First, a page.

LONDON – World shares rose modestly in subdued trading on Tuesday as investors waited to see the full impact of a massive storm that wrought destruction across the eastern United States.
The monster storm, code-named Sandy, was responsible for at least 15 deaths, left millions without power, and has closed much of New York's financial district.
Wall Street shut for a second day, and bond trading was also halted as the focus switched to whether markets would be able to resume activity on the final day of the month on Wednesday, which is key to pricing investment portfolios.
The FTSEurofirst 300 index of top European shares <.FTEU3> was up 0.75 percent at 1,101.75 points and, after gains earlier in Asia, the MSCI world equity index <.MIWD00000PUS> had risen 0.3 percent to 328.86 points.
U.S. stock index futures, which kept trading in Europe, edged lower, but volumes were very light.
"We're a bit lost without Wall Street, frankly," said Alexandre Tixier, technical analyst at TradingSat, in Paris.
Across European stock markets, attention was on corporate earnings, with results from well known names like Germany's Deutsche Bank
Britain's FTSE 100 index was up 0.75 percent, Germany's DAX index up 0.9 percent and Switzerland's SMI index up 0.5 percent.
MODEST BOJ MOVE
In the currency markets, which remained open, the dollar lost ground against a resurgent yen after the Bank of Japan eased policy less aggressively than had been hoped for at its regular policy setting meeting.
The BOJ increased its monetary stimulus for a second month running, this time by 11 trillion yen ($138.5 billion), disappointing many who had positioned for a more aggressive increase.
"It was a very skeptical response to the BOJ policy meeting, made worse by the fact they have revised lower the growth and inflation outlook," said Jane Foley, senior currency strategist at Rabobank. "That has seen the yen unwind a lot of the softer tone we saw going into this meeting."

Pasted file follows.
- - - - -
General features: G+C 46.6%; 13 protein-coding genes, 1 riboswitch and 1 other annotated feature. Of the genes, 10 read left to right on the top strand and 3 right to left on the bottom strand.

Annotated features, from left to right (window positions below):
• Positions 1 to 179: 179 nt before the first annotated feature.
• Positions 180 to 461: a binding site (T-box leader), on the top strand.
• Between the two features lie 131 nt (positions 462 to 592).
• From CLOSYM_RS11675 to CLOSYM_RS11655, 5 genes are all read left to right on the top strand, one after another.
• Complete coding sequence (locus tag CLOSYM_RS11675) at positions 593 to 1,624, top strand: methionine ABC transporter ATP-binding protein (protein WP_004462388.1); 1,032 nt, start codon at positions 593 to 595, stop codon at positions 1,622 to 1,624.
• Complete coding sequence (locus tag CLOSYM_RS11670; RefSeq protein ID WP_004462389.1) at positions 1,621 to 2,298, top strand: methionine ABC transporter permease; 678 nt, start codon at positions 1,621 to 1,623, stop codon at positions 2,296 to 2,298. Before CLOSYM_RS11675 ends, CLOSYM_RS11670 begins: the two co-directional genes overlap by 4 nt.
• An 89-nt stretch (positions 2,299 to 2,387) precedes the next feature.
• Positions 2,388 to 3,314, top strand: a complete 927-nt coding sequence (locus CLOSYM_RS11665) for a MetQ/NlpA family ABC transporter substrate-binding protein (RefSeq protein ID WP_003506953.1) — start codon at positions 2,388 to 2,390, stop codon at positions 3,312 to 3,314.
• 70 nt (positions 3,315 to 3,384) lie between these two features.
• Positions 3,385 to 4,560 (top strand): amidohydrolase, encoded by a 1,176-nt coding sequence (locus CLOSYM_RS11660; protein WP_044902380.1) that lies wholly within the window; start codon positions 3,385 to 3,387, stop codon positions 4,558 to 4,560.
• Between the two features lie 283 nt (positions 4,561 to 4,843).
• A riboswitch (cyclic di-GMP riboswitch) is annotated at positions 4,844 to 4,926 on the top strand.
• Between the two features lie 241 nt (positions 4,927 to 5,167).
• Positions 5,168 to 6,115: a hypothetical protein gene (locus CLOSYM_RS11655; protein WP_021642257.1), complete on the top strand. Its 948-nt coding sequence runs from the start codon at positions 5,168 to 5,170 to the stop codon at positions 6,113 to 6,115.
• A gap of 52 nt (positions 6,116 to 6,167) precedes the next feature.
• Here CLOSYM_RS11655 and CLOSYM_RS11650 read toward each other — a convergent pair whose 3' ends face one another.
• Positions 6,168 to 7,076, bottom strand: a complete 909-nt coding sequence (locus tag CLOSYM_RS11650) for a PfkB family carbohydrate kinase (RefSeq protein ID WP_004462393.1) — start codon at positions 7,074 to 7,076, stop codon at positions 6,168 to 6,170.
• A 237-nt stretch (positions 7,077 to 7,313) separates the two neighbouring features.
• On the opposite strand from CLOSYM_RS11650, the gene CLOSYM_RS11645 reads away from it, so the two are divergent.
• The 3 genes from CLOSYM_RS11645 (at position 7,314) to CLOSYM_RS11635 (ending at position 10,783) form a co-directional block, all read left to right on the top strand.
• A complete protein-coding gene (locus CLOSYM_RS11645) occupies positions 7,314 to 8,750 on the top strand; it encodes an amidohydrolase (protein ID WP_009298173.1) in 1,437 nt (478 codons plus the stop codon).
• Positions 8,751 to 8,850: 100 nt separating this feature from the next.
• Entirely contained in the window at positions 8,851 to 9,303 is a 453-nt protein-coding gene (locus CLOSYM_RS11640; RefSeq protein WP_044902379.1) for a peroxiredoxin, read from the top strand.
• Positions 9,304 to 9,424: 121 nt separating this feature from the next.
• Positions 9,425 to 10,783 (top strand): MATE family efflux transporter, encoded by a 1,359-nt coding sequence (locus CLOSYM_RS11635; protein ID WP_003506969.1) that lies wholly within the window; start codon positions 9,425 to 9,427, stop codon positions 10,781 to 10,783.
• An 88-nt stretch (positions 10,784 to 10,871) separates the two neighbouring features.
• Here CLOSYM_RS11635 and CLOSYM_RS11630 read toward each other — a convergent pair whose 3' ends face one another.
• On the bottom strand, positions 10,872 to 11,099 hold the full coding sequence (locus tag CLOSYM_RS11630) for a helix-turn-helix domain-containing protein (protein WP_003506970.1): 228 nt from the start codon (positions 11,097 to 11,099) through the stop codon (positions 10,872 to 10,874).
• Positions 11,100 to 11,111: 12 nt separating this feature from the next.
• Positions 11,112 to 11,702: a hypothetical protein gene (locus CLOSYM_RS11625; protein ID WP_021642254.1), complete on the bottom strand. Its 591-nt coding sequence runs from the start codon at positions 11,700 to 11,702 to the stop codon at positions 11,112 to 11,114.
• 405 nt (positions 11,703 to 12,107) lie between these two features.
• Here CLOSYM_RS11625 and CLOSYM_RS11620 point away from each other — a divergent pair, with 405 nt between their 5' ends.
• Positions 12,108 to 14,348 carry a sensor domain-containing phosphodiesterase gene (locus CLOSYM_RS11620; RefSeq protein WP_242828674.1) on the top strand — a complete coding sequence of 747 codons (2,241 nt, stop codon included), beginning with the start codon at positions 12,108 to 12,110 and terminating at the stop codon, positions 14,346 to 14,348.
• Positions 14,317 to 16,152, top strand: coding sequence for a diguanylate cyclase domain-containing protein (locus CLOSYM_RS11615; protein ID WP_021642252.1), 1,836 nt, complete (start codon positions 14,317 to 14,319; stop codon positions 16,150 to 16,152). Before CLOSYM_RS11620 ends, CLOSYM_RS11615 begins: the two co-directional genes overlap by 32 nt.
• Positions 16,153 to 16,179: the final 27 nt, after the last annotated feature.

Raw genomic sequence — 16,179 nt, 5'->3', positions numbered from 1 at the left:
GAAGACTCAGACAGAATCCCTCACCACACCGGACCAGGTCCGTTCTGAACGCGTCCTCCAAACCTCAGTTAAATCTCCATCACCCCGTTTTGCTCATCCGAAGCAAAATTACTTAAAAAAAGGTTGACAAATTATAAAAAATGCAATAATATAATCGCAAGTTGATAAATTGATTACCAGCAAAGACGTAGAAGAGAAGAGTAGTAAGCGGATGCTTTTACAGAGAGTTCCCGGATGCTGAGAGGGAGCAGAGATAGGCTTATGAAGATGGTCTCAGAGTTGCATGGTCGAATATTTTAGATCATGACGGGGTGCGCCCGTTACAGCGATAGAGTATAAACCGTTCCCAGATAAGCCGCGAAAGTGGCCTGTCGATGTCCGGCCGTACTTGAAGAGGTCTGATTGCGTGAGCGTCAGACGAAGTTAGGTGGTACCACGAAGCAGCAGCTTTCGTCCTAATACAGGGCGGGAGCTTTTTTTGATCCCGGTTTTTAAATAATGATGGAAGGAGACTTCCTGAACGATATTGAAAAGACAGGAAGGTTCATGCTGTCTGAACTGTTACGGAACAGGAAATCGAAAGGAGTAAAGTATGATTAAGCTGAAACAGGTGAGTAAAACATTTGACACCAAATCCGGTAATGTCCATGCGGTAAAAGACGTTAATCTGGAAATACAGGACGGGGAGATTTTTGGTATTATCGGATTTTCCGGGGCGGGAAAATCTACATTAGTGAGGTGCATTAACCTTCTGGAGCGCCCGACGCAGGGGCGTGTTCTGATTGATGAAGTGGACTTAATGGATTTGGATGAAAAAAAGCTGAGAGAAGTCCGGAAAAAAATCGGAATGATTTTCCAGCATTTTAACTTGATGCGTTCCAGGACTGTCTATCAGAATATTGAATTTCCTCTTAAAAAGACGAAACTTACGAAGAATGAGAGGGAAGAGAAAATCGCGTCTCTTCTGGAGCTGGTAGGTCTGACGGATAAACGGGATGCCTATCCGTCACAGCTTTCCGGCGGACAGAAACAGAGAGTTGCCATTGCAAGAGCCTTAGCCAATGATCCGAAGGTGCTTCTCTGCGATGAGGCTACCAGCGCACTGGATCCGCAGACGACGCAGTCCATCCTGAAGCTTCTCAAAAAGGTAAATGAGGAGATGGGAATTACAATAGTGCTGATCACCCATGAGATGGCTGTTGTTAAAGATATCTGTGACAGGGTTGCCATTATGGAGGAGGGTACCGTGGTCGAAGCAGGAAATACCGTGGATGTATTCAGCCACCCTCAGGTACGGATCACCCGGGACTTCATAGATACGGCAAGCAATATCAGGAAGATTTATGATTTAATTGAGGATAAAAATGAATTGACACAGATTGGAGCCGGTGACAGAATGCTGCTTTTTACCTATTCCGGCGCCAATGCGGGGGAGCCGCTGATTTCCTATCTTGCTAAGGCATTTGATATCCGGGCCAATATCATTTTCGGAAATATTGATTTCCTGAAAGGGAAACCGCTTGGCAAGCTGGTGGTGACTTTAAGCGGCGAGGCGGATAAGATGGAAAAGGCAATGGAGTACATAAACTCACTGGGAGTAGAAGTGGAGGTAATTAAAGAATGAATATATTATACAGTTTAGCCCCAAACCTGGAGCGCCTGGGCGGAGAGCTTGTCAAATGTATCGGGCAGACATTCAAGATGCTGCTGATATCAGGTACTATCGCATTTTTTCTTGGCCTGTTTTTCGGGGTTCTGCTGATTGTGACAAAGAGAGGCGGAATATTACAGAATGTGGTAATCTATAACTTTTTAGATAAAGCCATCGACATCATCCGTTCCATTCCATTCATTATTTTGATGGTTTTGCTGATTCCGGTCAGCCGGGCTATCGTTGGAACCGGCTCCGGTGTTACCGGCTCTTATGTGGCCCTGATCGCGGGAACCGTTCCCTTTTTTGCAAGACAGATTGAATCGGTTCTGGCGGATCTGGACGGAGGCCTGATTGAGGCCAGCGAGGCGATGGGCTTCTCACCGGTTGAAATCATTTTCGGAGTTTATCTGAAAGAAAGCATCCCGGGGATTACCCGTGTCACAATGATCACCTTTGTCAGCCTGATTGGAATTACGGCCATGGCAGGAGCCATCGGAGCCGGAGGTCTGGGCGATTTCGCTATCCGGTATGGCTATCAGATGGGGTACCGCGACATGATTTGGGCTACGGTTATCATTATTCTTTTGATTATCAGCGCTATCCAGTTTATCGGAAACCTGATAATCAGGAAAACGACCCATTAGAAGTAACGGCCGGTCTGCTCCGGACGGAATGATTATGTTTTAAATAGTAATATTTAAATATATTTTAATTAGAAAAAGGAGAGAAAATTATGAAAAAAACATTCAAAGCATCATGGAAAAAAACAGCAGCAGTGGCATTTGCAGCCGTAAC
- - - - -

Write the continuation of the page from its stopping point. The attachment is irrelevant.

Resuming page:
The dollar hit a one-week low of 79.25 yen and was down 0.3 percent against a basket of major currencies at 79.67 points .
The weaker dollar helped the European common currency climb 0.4 percent to $1.2958, while news the Spanish economy had shrunk slightly less than expected in the third quarter and Italy's borrowing costs had fallen also supported the euro.
But gains for the single currency are expected to be limited by continuing questions over whether Greece can agree a deal with its creditors, and when Spain might request financial aid.
Spain's economy contracted for a fifth straight quarter between July and September, and prices rose, according to new data, keeping pressure on the government to take some action as the prospect of further civil unrest grows.
"Spain's economy is suffering terribly, which will continue to hit government revenues, and a modest decline in bond yields will not solve the problem," said Kit Juckes, strategist at Societe Generale.
Prime Minister Mariano Rajoy has maintained an ambivalent stance towards applying for a politically embarrassing rescue that would kickstart an ECB bond-buying programme and ease financing costs.
Investors, too, seem willing to wait; 10-year Spanish bond yields were little changed at 5.67 percent.
German government bonds, the benchmark of European fixed-income markets, were also mostly flat.
Italy was even able to sell 7 billion euros of new five- and 10-year government bonds at its lowest cost since May 2011.
Italian 10-year yields dipped 1 basis point lower on the day to 5 percent, having risen about 25 basis points in the last two weeks.
In oil markets, prices were edging higher as traders awaited news of the damage inflicted by Sandy on refineries and pipelines on the U.S. east coast, though weaker demand from the storm-hit region capped gains.
Brent crude for December rose 8 cents to $109.36 a barrel, recovering from a fall to $108.75 earlier, while U.S. crude for December was up 60 cents at $86.14.
U.S. gasoline futures were little changed at $2.7530 a gallon, after climbing more than 5 cents on Monday on expectations of tighter supply.
"People are just holding back a little bit to see if there's any real damage and impact, and at the moment it's too hard to see," said Bjarne Schieldrop, an analyst at SEB in Oslo.
(Additional reporting by Nia Williams, Blaise Robinson and Alice Baghdjian; Editing by Will Waterman)